Visitors to two Swansea parks are enjoying the spectacular sight of 100 new cherry blossom trees.
They are gifts to the city from a project linked with the 2019-20 Japan-UK Seasons of Culture which is being celebrated here and in the Land of the Rising Sun.
Half have been planted by Swansea Council tree specialists in Cwmdonkin Park, Uplands; the other 50 have been planted in Jersey Park, St Thomas.
The trees will be particularly attractive when they blossom each spring.
Ceremonies were held at each park to celebrate the initiative. Both took place safely and in line with government guidelines.
Mark Child, Lord Mayor of Swansea, said: “Swansea is a green city and it’s getting greener. The beautiful new cherry blossoms emphasise that.
“We thank those who run and support the Sakura Cherry Tree Project for their exceptional gift; these trees will provide many years of enjoyment for this and future generations.
“The trees will bloom well into the 22nd century and will offer a legacy of friendship between the UK and Japan.”
Mark Thomas, the council’s cabinet member for environment enhancement and infrastructure management, “Our city’s £1bn regeneration programme involves exciting new buildings and also a determination to increase the number of trees and the area’s biodiversity.
“Our cabinet’s vision is for the city to be net carbon zero by 2050. The council has already set itself the target of being a net carbon zero council by 2030.
“We want to fight climate change – and richer biodiversity such as that encouraged by the cherry trees will play a big part.”
In Japan, businesses are funding the Sakura Cherry Tree Project through the Japan-British Society. Cherry blossom (sakura) is the national flower of Japan.
In the UK, the roll-out of the project is being coordinated by the Japan Matsuri charity.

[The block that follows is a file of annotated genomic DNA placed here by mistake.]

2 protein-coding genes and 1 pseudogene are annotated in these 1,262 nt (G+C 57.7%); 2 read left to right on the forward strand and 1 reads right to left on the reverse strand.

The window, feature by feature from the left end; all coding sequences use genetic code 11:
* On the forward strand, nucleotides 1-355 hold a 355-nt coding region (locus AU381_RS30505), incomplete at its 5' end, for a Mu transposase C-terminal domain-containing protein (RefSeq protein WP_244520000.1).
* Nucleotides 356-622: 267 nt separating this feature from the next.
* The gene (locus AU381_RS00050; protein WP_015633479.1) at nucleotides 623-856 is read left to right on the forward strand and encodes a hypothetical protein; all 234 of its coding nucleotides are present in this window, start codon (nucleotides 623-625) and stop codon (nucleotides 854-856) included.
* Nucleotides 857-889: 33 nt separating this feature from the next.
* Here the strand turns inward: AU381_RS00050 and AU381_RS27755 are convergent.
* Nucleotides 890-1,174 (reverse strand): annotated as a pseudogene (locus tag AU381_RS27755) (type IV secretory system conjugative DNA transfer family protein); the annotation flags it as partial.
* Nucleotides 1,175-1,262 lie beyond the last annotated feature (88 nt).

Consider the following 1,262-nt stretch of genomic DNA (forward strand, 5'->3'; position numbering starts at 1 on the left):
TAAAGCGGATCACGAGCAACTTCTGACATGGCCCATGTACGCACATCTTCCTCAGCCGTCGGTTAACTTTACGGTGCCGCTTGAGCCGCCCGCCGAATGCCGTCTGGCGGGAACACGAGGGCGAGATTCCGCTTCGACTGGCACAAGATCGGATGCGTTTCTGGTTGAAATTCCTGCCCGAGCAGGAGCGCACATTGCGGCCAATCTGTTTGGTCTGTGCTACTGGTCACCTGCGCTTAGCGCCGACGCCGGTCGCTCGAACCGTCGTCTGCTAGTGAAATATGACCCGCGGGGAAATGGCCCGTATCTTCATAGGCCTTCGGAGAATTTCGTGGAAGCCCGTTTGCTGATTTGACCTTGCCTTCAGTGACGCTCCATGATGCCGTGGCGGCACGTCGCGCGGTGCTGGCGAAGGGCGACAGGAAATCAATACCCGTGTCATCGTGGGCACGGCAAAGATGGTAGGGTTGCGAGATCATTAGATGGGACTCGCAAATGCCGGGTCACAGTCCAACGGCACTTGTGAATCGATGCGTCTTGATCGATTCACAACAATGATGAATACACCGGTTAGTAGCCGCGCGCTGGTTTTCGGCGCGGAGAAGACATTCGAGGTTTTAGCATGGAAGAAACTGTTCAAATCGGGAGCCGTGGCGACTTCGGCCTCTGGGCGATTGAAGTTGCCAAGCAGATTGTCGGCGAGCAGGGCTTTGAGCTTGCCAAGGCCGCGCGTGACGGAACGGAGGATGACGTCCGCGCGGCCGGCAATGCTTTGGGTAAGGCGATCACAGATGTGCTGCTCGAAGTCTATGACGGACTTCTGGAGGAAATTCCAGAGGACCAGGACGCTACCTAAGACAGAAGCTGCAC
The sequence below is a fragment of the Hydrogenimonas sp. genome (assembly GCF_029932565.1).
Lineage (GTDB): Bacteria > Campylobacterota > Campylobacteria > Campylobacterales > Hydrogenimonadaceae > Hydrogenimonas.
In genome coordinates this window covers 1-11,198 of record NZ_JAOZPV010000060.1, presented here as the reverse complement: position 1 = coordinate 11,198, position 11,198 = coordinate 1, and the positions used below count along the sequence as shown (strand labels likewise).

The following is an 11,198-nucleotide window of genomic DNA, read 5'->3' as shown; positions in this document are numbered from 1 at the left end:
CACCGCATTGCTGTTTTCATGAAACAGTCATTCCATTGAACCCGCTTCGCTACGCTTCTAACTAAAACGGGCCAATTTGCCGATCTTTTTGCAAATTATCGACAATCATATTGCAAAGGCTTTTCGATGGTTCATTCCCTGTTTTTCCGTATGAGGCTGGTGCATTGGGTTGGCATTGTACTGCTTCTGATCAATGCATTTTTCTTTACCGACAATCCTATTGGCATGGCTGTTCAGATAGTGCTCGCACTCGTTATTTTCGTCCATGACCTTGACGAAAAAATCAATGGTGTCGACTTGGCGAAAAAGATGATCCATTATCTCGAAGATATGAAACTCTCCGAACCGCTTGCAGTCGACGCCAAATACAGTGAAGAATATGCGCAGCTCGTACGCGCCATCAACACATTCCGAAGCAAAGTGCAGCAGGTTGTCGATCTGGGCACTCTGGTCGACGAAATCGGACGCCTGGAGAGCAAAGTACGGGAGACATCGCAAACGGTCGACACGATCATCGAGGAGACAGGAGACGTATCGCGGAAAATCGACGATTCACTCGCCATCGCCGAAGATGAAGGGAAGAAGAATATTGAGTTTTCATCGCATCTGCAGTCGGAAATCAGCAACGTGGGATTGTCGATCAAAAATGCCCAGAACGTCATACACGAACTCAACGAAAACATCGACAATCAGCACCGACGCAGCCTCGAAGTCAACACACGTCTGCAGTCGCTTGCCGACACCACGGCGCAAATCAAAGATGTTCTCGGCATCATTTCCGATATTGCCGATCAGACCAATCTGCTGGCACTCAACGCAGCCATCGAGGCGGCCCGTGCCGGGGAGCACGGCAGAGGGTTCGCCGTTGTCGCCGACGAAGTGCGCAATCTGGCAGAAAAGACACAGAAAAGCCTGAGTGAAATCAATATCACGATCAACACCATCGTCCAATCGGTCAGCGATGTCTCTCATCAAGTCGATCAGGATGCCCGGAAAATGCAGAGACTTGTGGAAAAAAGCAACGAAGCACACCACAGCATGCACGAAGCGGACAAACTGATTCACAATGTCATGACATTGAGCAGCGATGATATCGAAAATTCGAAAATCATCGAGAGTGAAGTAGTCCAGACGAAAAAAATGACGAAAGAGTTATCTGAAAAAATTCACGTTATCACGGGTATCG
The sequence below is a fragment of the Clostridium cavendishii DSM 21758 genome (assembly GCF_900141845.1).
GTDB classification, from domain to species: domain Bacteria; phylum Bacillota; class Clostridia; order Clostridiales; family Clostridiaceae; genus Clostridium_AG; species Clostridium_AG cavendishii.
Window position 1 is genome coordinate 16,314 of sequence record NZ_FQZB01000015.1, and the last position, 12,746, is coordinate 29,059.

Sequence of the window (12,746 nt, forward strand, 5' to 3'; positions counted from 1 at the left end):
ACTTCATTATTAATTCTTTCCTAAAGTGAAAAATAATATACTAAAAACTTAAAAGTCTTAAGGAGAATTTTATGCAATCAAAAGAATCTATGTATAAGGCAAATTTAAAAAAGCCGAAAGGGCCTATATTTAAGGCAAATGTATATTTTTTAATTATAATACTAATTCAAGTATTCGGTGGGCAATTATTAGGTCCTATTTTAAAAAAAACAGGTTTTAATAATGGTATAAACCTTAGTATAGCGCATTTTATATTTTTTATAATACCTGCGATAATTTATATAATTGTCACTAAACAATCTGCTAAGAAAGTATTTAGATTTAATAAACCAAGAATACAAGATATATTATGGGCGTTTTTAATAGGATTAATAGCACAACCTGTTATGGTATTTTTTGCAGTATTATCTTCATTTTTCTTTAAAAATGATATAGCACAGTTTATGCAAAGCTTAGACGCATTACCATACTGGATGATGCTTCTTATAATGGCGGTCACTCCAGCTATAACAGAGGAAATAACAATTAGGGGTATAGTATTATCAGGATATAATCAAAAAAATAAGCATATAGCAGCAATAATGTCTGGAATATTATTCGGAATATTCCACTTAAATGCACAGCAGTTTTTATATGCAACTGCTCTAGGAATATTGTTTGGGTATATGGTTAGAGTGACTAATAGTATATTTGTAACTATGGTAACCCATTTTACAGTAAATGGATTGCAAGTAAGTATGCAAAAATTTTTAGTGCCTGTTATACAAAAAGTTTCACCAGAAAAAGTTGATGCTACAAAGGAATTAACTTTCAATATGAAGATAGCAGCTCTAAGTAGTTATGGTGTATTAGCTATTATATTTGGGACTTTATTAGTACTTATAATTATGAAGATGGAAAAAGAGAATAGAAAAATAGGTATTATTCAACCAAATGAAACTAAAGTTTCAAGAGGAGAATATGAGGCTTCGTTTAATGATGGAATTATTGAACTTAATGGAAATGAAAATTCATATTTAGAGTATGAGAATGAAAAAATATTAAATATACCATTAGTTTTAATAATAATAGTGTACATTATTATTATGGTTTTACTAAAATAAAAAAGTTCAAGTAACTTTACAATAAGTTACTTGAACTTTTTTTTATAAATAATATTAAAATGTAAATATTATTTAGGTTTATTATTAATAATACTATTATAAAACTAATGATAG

Keisaku Sandy Sano, Founder and Joint Chairman of the Sakura Cherry Tree Project Team, said: “The response we have had from all across Wales, has been amazing.
“It is testament to the strong relationship between our countries, and we hope the trees will be a lasting tribute to that. Many Japanese corporations have decided to, through the Japan-British Society, generously donate to this project.
“I am deeply grateful for all the efforts and support given by people and corporations both in Japan and UK to this project.”
Keith Dunn, OBE, Honorary Consul for Japan in Wales, said: “Wales and Japan have a strong relationship developed over more than 100 years. At the heart of the relationship is a desire for mutual understanding and to learn from each other’s way of life, culture and history.
“These trees are a strong symbol of our friendship that can be supported and enjoyed by future generations and I hope these plantings, particularly at this current time, will be embraced by our communities for the future.”
The Sakura Cherry Tree Project’s mission is to create a legacy for future generations. It is planting cherry trees in parks and public spaces across the UK.
Visitors to Cwmdonkin Park & Jersey Park are enjoying 100 new cherry blossom trees – gifts from Japan. Ceremonies were held to celebrate their planting https://t.co/a8ZoGnf1P6 pic.twitter.com/SQpSMXZzdl
— Swansea Council (@SwanseaCouncil) December 15, 2020
First Minister Mark Drakeford joined Yasumasa Nagamine, Japan’s Ambassador to the UK, at the St Fagans National Museum of History on December 4 for the first formal planting in Wales of the 1,000 cherry trees gifted to public parks and schools across Wales.
The Sakura Cherry Trees will be distributed to more than 65 schools and colleges across Wales and to the cities of Cardiff, Bangor, St Asaph, Swansea and Newport.
Swansea schools set to receive them include St Joseph’s Catholic Primary School, Clydach, Trallwn Primary School, Llansamlet, and Ysgol Pen-y-Bryn, Clase.
Ambassador Mr Nagamine said: “We hope that people all over Wales will join with us in embracing this chance to deepen mutual understanding, thus helping to create an enduring legacy.
“Yet the Sakura Cherry Tree Project will not just represent the lasting impact of the Japan-UK Season of Culture but will be a wider celebration of the cordial ties between Japan, the UK and Wales.
“Just like our relationship, these trees will grow stronger as they mature and, each year when they blossom, I hope they bring joy to people across Wales and remind them of the deep friendship between our two nations and peoples.”